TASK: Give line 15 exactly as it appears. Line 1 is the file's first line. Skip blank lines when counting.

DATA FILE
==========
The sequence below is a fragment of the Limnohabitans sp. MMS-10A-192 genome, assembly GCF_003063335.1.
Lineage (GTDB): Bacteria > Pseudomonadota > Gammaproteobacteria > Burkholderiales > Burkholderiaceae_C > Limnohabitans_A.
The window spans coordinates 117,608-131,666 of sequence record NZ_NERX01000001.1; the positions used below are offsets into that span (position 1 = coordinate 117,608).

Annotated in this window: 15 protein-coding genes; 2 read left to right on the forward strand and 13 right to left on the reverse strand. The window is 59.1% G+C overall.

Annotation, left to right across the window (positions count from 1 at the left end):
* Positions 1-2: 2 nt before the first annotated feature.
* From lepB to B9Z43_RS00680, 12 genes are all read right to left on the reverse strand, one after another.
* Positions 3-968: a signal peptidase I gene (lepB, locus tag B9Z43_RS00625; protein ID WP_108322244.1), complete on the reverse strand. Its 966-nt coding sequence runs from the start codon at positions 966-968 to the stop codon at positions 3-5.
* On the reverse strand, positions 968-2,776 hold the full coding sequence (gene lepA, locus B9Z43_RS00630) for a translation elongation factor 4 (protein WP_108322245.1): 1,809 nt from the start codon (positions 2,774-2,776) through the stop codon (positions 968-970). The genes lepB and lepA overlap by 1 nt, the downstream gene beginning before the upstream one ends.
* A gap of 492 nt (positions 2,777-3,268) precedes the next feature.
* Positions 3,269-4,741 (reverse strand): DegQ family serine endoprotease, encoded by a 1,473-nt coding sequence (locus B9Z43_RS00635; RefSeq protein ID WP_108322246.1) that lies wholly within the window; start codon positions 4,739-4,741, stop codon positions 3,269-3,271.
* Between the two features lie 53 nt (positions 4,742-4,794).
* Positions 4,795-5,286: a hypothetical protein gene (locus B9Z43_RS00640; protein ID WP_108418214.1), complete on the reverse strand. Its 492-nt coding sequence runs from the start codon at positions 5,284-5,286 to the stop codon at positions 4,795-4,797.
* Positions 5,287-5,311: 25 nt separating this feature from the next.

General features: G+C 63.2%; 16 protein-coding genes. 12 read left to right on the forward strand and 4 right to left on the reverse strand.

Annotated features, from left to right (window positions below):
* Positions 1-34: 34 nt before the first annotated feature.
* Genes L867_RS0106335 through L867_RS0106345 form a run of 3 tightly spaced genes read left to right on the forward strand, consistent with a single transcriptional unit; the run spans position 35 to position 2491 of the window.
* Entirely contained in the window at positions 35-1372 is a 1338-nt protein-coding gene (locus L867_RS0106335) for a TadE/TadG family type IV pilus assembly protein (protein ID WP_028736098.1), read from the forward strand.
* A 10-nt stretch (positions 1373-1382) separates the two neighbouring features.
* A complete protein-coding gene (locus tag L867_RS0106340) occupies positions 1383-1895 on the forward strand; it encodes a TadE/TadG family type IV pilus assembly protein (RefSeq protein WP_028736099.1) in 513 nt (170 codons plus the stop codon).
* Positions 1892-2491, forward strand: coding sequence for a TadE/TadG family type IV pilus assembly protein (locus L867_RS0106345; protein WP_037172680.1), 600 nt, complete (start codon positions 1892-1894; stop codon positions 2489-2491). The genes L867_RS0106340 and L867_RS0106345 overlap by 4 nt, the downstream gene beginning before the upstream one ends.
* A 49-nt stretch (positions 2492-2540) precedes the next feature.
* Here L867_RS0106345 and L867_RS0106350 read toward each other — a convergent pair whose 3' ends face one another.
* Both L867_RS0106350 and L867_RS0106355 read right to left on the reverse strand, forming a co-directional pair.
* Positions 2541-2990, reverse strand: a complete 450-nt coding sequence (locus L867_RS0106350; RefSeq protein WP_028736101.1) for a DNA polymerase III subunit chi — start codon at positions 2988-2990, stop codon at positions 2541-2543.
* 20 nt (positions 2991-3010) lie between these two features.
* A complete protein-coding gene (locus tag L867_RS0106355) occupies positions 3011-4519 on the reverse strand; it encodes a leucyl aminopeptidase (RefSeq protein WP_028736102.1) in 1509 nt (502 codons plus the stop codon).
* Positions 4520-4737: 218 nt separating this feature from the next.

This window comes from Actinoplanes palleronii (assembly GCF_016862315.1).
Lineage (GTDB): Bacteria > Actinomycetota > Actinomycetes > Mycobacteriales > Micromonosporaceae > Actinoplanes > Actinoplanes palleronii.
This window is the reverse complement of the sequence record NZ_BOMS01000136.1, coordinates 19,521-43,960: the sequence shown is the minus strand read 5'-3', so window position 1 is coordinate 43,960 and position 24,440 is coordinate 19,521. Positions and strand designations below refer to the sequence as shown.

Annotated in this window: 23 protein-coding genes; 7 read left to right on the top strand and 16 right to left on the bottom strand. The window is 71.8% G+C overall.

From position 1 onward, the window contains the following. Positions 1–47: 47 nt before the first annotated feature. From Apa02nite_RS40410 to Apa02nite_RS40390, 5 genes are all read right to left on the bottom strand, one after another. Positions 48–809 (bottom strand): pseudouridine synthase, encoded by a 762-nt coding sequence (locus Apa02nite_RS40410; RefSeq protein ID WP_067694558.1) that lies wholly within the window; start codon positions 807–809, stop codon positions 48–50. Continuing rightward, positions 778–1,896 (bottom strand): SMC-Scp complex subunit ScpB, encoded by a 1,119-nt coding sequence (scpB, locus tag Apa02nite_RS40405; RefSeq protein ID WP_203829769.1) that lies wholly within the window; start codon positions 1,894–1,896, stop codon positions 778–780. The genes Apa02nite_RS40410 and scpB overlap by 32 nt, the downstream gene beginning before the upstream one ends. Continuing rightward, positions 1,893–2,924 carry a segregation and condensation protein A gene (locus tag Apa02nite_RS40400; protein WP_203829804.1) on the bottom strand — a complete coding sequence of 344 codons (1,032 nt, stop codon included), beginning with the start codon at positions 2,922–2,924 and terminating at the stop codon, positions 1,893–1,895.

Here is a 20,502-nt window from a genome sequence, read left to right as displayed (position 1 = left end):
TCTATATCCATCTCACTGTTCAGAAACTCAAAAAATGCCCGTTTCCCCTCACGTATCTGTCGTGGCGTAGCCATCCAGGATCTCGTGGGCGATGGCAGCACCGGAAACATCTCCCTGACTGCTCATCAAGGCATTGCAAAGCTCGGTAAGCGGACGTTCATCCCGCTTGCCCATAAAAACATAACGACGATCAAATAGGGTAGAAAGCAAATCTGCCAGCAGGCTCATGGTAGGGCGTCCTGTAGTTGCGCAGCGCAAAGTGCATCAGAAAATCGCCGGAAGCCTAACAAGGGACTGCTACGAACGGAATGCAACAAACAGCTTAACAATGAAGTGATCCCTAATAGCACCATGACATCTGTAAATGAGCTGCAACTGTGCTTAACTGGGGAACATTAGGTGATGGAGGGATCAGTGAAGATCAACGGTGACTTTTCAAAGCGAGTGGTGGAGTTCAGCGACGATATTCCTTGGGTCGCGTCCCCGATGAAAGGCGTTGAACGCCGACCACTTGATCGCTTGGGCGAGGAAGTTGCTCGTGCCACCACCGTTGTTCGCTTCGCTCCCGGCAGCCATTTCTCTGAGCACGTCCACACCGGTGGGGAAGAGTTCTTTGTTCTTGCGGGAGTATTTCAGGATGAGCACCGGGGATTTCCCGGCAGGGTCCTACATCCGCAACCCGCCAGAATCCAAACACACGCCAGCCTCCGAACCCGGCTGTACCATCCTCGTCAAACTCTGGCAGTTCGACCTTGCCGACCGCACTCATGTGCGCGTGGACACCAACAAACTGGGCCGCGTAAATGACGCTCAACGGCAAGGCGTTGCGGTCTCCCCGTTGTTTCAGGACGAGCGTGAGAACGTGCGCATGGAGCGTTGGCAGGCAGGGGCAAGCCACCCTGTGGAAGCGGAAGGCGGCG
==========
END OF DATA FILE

General features: G+C 63.2%; 16 protein-coding genes. 12 read left to right on the forward strand and 4 right to left on the reverse strand.